U of C antibiotic study helps physicians battle dangerous bacteria

Researchers at the University of Calgary are helping antibiotics work smarter, not harder, by giving physicians new tools to diagnose infections.

New smartphone app, database designed to make antibiotics stay effective for longer, researcher says

Escherichia coli, commonly known as E. coli, is just one of the dangerous bacteria that researchers at the University of Calgary are working to treat more effectively through the precision infection management (PIM) program. (Agricultural Research Service)

Researchers at the University of Calgary are helping antibiotics work smarter, not harder, by giving physicians new tools to diagnose infections.

Ian Lewis, assistant professor at the U of C and project lead of precision infection management (PIM), says not much about antibiotics has changed since Alexander Fleming discovered penicillin in 1928.

But thanks to an $11-million grant, PIM will use new diagnostic tools — including a smartphone app and a new database called ResistanceDB — to slow dangerous bacteria's antibiotic resistance by helping clinicians identify pathogens and prescribe the correct treatments.

Ian Lewis says the tools being developed at the University of Calgary could help slow the antibiotic resistance by better diagnosing infections. (CBC)

"Every person that comes in is treated empirically according to their symptoms and very little attention is paid to the individual differences between infections," Lewis told the Calgary Eyeopener.

"The bacteria that cause our infections are quite different, and so if you can tailor your infection-management strategy according to the risk posed by each pathogen, then patient outcomes could be much better," he said.

Lewis says PIM will introduce new infection-management practices that he says will "revolutionize the current way we control infections" from a "one-size-fits-all" approach to a personalized one.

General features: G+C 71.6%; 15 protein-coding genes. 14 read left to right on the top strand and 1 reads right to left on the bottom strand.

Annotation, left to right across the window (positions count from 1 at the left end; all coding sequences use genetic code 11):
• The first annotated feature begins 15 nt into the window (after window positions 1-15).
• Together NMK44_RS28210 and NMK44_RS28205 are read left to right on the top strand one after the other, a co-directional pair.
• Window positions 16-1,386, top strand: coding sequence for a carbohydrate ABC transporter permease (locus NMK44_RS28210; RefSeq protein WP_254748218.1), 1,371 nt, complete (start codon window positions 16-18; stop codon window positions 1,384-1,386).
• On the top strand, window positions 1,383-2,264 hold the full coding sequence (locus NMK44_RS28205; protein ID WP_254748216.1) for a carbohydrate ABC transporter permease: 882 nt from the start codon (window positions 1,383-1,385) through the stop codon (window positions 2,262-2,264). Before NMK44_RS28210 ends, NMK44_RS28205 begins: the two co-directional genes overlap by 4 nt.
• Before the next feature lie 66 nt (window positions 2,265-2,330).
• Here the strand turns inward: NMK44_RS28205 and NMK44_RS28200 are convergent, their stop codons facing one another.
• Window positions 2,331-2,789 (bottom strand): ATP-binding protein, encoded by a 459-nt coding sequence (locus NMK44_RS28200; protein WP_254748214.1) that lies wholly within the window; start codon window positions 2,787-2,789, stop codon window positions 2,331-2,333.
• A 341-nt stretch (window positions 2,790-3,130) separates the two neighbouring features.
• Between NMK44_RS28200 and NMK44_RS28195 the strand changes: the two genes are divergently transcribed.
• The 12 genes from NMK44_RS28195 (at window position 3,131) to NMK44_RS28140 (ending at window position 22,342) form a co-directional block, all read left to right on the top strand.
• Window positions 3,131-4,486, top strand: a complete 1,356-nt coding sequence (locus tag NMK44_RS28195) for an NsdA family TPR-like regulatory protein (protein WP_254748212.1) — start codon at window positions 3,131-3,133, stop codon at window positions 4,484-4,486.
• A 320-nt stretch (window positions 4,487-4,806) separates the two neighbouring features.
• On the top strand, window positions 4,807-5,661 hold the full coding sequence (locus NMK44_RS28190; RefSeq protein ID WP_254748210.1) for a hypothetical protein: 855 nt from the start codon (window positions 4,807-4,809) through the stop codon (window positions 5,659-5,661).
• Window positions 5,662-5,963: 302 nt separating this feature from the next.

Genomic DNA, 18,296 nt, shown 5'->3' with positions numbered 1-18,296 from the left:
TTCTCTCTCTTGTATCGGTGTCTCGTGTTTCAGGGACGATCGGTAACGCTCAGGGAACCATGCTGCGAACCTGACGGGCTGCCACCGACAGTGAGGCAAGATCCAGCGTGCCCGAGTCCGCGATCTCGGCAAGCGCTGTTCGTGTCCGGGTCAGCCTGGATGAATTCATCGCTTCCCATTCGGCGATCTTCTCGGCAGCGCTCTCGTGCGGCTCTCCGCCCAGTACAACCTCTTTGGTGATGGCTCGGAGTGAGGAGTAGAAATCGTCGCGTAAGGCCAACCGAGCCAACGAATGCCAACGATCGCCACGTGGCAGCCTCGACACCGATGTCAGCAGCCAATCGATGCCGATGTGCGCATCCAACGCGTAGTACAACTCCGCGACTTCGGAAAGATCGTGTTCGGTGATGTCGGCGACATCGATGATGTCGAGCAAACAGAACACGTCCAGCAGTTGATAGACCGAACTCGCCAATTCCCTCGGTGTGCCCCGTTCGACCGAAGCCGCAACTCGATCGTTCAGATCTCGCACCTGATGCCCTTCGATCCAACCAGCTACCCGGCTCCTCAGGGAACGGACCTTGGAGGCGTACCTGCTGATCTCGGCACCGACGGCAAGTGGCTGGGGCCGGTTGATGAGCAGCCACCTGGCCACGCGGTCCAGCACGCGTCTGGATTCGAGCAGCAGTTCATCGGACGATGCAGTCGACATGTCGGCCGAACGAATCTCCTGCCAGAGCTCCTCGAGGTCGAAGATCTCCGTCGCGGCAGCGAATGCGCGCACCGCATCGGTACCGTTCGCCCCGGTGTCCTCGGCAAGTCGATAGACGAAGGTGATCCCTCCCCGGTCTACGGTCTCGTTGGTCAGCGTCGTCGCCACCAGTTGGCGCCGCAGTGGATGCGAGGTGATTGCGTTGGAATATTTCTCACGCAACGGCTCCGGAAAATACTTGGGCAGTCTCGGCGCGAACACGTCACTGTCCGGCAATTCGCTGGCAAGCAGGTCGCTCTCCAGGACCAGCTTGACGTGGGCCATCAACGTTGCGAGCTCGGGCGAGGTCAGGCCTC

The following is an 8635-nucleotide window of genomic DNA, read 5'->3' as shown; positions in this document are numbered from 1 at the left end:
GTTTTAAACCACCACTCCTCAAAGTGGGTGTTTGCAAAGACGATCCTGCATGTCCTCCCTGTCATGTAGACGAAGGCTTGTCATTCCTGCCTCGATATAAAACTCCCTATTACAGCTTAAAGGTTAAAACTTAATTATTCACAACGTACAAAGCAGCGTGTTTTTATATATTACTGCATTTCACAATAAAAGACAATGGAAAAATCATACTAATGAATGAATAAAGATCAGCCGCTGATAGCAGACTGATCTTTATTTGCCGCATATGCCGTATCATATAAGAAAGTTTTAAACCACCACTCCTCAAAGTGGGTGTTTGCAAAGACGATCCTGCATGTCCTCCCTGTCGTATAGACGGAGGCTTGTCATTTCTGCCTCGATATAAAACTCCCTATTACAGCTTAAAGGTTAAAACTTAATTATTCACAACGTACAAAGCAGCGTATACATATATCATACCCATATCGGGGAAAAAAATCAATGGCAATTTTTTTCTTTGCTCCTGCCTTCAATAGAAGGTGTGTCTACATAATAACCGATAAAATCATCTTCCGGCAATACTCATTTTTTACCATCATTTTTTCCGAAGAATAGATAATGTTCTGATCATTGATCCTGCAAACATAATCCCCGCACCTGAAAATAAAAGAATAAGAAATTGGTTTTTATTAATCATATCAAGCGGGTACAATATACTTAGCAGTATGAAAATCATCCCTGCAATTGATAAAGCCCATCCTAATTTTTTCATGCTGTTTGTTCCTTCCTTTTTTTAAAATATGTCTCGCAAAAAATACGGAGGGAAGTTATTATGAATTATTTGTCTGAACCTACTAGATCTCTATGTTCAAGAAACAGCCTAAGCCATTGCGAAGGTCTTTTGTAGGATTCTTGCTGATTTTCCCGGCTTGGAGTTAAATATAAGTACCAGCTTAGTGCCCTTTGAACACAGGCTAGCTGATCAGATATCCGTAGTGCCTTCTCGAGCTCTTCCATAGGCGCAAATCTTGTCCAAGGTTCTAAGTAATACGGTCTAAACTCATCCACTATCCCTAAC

Antibiotic resistance

Precision infection management focuses on eight pathogens that cause around 85 per cent of bloodstream infections, with some of the worst offenders being E. coli and staph infections.

As more antibiotics are used to treat infections, bacteria become more resistant, Lewis says.

Lewis says the bacteria that cause infections are quite different, and tailoring infection-management strategies according to risk posed by each pathogen will 'revolutionize the current way we control infections.' (Joe Raedle/Getty Images)

He says half of prescribed antibiotics have "no medical benefit" because of a misdiagnosed infection — a problem he blames on a lack of technology available to frontline healthcare workers to identify infections.

"When you present with symptoms at a hospital or at a medical clinic, the physician attending doesn't know if you have a bacterial or viral infection, and frequently they'll err on the side of prescribing antibiotics," he said.

Lewis says there is a real public health concern with over prescribing antibiotics and, if the trend continues, more robust antibiotics will be needed to treat infections. 

Without new drugs or a new way of prescribing the ones we have now, Lewis says the Canadian life expectancy could "be 20 years shorter" in the near future.

'This problem isn't going to go away'

The $11-million grant includes funds from Genome Canada with support from the Government of Alberta, Alberta Health Services and Calgary Lab Services. Compute Canada, the University of Wisconsin and the Harvard T.H. Chan School of Public Health have also partnered with the PIM team.

Lewis says most of the funds are going toward building a database so clinicians will be able to use the information to better inform their treatments decisions.

Lewis says working with Calgary Lab Services will help collect data on symptoms and develop treatment guidelines available on a smartphone app developed at the U of C called Spectrum, making the data easily available to clinicians in Alberta.

Lewis says PIM will help reduce the need for new antibiotics by working to "ensure that the drugs that we have will remain effective for longer."

"Unfortunately, we're not going to solve the problem with this tool," Lewis said. "This tool will extend the lifetime of our existing antibiotics, but this problem isn't going to go away."


With files from the Calgary Eyeopener